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Many Americans across the country rely on handheld devices each day to get their jobs done or stay in touch with friends and family, and now some companies are pushing technologies that power that hardware from concept to reality faster than ever. One such firm in Albany, N.Y., has developed a clean source of energy for portable electronics designed for anybody who’s tired of the nightly ritual of recharging a portable electronic device. It will allow for longer battery life for handheld devices than typical PDA batteries.

MTI Micro Fuel Cells’ CEO Peng Lim has been immersed in cutting-edge technologies since the early 1990s.

“Fuel cells have a lot of promise,” Lim says. “The biggest problem [in the industry] is still battery life and mobility.”

Lim was among the first to tackle the mission of developing PDAs. During his time working in consumer electronics, he became more and more obsessed with portability in small electronic devices. His drive to innovate portable electronics led Lim into micro fuel cells technology.

Now, MTI hopes to make life easier for millions of PDA users throughout the world. Behind its technology are micro fuel cells drawing power from methanol.

Lim says that moving the technology from the research and development phase to the market presents the biggest challenge. Launching a commercialized product requires a lot of capital and manpower, and MTI struggled to make that next big step, he says.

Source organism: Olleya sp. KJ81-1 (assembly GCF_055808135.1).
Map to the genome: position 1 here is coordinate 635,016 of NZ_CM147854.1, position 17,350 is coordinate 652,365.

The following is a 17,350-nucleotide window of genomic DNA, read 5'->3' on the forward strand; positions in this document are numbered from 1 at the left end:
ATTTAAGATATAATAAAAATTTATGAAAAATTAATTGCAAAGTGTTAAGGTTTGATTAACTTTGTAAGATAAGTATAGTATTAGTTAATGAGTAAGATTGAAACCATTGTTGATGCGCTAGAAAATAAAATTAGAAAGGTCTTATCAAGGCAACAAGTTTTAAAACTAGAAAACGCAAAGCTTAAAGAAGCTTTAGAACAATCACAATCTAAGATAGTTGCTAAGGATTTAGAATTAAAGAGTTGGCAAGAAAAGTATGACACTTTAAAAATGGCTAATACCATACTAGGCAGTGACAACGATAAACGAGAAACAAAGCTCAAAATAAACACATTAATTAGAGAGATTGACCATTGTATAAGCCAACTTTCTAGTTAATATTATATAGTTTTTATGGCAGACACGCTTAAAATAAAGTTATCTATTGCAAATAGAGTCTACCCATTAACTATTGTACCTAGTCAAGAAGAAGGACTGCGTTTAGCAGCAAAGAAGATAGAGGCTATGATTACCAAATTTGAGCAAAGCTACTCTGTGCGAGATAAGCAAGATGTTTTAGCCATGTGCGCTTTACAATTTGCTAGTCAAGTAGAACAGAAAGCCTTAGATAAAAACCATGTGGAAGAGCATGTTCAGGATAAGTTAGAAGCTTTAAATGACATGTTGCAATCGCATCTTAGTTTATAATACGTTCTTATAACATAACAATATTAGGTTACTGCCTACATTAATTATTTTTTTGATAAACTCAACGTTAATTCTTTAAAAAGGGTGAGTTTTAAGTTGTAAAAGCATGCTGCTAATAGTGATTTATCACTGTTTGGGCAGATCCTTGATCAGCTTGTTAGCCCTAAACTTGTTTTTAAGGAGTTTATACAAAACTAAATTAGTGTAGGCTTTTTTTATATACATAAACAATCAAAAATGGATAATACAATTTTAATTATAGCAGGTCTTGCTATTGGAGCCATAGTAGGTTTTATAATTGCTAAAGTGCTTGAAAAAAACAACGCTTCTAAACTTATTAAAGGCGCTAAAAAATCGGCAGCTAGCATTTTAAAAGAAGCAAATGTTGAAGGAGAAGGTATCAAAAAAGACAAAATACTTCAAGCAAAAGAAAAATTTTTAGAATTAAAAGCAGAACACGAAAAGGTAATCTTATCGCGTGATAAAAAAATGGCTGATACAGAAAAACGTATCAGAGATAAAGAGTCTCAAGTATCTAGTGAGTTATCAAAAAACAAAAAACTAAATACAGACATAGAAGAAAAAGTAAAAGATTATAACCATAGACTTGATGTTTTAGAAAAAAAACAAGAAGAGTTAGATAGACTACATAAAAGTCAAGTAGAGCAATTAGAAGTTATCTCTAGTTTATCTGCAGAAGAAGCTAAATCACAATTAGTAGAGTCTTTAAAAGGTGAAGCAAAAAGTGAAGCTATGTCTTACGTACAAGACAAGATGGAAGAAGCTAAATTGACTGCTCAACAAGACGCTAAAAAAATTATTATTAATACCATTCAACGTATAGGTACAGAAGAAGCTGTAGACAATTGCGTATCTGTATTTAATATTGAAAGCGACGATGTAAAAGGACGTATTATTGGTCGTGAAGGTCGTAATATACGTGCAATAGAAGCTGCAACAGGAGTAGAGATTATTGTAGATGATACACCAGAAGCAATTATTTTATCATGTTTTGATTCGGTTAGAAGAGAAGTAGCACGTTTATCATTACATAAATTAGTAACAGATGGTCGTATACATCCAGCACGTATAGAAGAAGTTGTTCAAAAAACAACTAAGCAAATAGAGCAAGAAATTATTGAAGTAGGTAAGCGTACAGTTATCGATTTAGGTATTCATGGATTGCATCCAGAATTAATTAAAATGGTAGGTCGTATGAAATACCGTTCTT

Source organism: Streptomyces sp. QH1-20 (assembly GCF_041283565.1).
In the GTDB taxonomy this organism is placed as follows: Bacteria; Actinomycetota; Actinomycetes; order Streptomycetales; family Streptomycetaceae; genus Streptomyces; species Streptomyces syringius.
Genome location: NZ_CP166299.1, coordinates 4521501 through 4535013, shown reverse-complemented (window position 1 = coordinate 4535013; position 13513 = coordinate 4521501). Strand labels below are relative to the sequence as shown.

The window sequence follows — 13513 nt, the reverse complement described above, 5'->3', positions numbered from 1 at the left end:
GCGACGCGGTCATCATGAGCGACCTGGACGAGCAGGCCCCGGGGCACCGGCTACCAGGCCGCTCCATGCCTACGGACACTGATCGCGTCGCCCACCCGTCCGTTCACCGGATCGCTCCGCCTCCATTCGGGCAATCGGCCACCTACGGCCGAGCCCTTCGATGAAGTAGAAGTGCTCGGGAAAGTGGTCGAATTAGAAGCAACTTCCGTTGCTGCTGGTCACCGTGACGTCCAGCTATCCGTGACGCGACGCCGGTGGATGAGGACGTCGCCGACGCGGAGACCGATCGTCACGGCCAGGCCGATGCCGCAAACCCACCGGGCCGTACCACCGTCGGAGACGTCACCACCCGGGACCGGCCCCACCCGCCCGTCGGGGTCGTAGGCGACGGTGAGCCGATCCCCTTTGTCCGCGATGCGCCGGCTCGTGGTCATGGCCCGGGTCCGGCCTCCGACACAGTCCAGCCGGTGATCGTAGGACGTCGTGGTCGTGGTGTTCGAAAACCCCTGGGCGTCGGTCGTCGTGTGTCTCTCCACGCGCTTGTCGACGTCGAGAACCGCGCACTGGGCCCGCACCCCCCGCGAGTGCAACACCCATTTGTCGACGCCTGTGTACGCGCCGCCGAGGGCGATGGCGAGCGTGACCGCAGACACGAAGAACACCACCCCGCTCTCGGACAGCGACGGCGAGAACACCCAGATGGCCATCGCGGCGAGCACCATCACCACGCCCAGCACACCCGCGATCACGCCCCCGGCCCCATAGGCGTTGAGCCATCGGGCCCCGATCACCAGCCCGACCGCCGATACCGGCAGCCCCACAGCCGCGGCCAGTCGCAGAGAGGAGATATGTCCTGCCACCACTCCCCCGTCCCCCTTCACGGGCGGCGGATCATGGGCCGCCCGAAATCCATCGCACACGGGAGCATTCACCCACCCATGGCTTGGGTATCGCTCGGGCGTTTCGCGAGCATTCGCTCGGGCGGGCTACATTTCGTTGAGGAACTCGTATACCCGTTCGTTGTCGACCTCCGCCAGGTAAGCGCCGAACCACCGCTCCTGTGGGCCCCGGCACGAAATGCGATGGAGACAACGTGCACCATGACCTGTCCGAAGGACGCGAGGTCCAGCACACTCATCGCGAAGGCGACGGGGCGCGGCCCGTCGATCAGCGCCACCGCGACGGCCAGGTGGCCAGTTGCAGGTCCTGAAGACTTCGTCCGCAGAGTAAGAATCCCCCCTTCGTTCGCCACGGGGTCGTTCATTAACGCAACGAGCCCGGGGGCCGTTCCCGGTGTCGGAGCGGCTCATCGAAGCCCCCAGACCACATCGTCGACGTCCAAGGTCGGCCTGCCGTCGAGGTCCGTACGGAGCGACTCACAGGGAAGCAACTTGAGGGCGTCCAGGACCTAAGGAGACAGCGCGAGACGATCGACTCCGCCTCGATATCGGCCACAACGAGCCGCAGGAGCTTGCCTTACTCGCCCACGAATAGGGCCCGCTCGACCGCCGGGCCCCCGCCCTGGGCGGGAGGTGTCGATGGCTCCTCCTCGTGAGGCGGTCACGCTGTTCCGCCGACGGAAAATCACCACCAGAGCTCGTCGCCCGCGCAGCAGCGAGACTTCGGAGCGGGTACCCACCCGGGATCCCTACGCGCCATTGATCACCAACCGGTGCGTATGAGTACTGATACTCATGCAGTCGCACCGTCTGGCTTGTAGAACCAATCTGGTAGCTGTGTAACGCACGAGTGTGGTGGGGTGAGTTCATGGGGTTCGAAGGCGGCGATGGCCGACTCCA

But in July of this year, the company received a research and development cost-sharing award worth $4.8 million through the Recovery Act. The funding will help MTI demonstrate a commercially viable, methanol fuel cell-powered charger for the consumer electronics market.

“There was a direct impact on what we do here,” Lim says. “It allowed us to solve the manufacturing challenges that fuel cells were facing at that time.”

The award also helped MTI to secure loans through leveraged investor contributions. “It would have been a tragedy if we let this great technology lead we worked so hard to achieve fall to foreign competitors, due to short-term market conditions,” says Chuck Carlstrom, director of fuel cell engineering at MTI Micro.

Amid the rough economic climate where corporate financing was drying up across the country, the boost came at a crucial moment for MTI. “It helped us advance our technology, and it helped our employees,” says Lim. “Our employees feel good that the U.S. government is helping us keep our jobs.”

Carlstrom couldn’t agree more. “There was a dramatic sigh of relief regarding job security for the people working here when the DOE award was announced in April,” he says.